There can be no doubt that all of us are very proud of the young men and women who wear the uniforms of our country. As I write this on the 70th anniversary of the attack on Pearl Harbor, we are reminded of the huge sacrifices these Americans have made on our behalf for 235 years. Our freedom and liberty are a direct result of their labor of love for this country.
I wish I could say the same for the uniformed men and women at the highest levels of the military and their civilian masters. Working out of public view, some of those individuals are making a deliberate and concerted effort to remove all traces of Christianity from the American military. Their work includes direct assaults and other more subtle work to undermine traditions that go back 236 years. It is yet another example of the extreme political correctness that riddles our military.
While there have been a number of examples of anti-Christian bias, let's examine the recent record. In November, the US Air Force Academy ended its participation in Operation Christmas Child because religious messages were placed in the boxes of toys sent to children around the world. The charity is sponsored by the Rev. Franklin Graham, the son of Dr. Billy Graham, and sends out 110,000 boxes every year to children who might not otherwise receive a gift at Christmas. An atheist front group, The Military Religious Freedom Foundation, complained to Air Force leaders. The group has a record of frequent complaints that often achieve their goal of Christian cleansing the military. The Air Force quickly caved in to their demands. A smug Mickey Weinstein, the atheist group leader, said, "We got this one fixed."
Not to be outdone, the academy recently spent $80,000 to construct a so called "Pagan Chapel" on academy grounds. The structure is a circle of rocks with a propane fire pit in the center where the only three known Pagan cadets can worship earthly objects like trees and rocks. When it was discovered that there are no self-admitted witches enrolled or employed at the academy, two were brought in to lead the first service, one a civilian and the other an Air Force reservist. According to officials at the academy, the "chapel" can be used by "pagans, Wiccans, druids, witches and followers of Native American faiths." Both the military and naval academies have made inquires about the facility, and Weinstein has not complained.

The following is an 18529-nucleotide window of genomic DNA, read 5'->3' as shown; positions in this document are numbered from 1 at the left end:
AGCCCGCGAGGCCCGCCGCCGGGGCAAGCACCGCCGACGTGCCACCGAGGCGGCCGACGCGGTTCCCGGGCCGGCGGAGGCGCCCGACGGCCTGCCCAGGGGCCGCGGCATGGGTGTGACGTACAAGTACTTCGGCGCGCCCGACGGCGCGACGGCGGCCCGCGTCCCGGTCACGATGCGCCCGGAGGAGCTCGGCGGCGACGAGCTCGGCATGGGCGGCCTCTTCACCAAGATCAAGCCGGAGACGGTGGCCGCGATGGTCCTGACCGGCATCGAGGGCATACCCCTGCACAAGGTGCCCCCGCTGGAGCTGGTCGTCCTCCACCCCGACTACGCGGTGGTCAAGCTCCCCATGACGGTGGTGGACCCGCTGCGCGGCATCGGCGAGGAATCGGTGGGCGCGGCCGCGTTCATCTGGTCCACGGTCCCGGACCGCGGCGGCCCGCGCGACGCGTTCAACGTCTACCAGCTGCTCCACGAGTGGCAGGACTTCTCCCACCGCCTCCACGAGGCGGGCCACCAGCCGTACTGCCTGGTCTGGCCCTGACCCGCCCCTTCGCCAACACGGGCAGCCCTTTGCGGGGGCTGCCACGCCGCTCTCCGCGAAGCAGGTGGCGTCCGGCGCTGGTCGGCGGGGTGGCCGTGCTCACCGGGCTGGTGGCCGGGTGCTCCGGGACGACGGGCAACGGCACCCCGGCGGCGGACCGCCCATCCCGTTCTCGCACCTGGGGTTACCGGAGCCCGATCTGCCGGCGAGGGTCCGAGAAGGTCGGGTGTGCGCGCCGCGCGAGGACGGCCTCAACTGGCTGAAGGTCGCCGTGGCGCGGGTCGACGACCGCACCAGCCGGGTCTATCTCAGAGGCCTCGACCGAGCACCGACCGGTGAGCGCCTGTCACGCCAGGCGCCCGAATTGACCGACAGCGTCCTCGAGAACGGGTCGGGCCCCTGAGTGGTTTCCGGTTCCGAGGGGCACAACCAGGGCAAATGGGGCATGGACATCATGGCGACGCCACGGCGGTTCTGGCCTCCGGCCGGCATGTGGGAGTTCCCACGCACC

While the Air Force seems intent on establishing an anti-Christian reputation, (AF chaplains have been directed not to pray "in the name of Jesus" outside chapel services), other services are not far behind. In a shocking directive, the Navy recently banned Bibles and religious materials from its premier hospital, the newly merged Walter Reed Army Medical Center and Bethesda Naval Hospital. On Sept. 14, hospital Chief of Staff C.W. Callahan issued guidelines for "wounded, ill, and injured partners in care." It said, "No religious items (i.e. Bibles, reading material, and/or artifacts) are allowed to be given away or used during a visit." In other words, no family could read Bible verses over a grievously wounded son or daughter.
The outcry was swift and loud. Congressmen demanded an explanation as did patients and family members. The misguided policy was soon revoked but still begs the question of how such a thing could have happened? Clearly the anti-Christian atmosphere that permeates the senior levels of the military led the hospital director to believe he was making a good decision. Only the vigilance of the public made a difference and got rid of a terrible policy.
Of course the case of Army Major Nidal Hassan comes to mind. A radical Muslim, Hassan made such outrageous, inflammatory Islamic statements in class presentations and in front of his peers that they often complained to senior officers. Had he been making similar statements as a Christian, he would have been quickly muzzled. But he is not Christian so their complaints fell on deaf ears and he eventually murdered 13 fellow soldiers and civilians at Ft. Hood, Texas.
Remember that not a single objection has been heard from the senior officers concerning the open homosexuality now permitted in uniform. The top brass seems to believe Christianity is a greater threat to the stability and good order of the military than the disgusting moral decay imposed by the Congress and White House.
President Obama, himself a secular humanist, has not shown the slightest interest in protecting Christians either in our own military or anywhere else in the world. Once again we see the true meaning of calls for tolerance heard so often from the left: There is no tolerance for Christianity, but believers must tolerate anything non-Christians demand. The civilian and uniformed military leadership in this country should not be proud of what they have created.
Former Senator John Douglas was Chairman of the Veterans, Military and Homeland Security Committee of the Georgia Senate for six years. He is a retired Army officer who lives in Newton County and can be reached at firstname.lastname@example.org.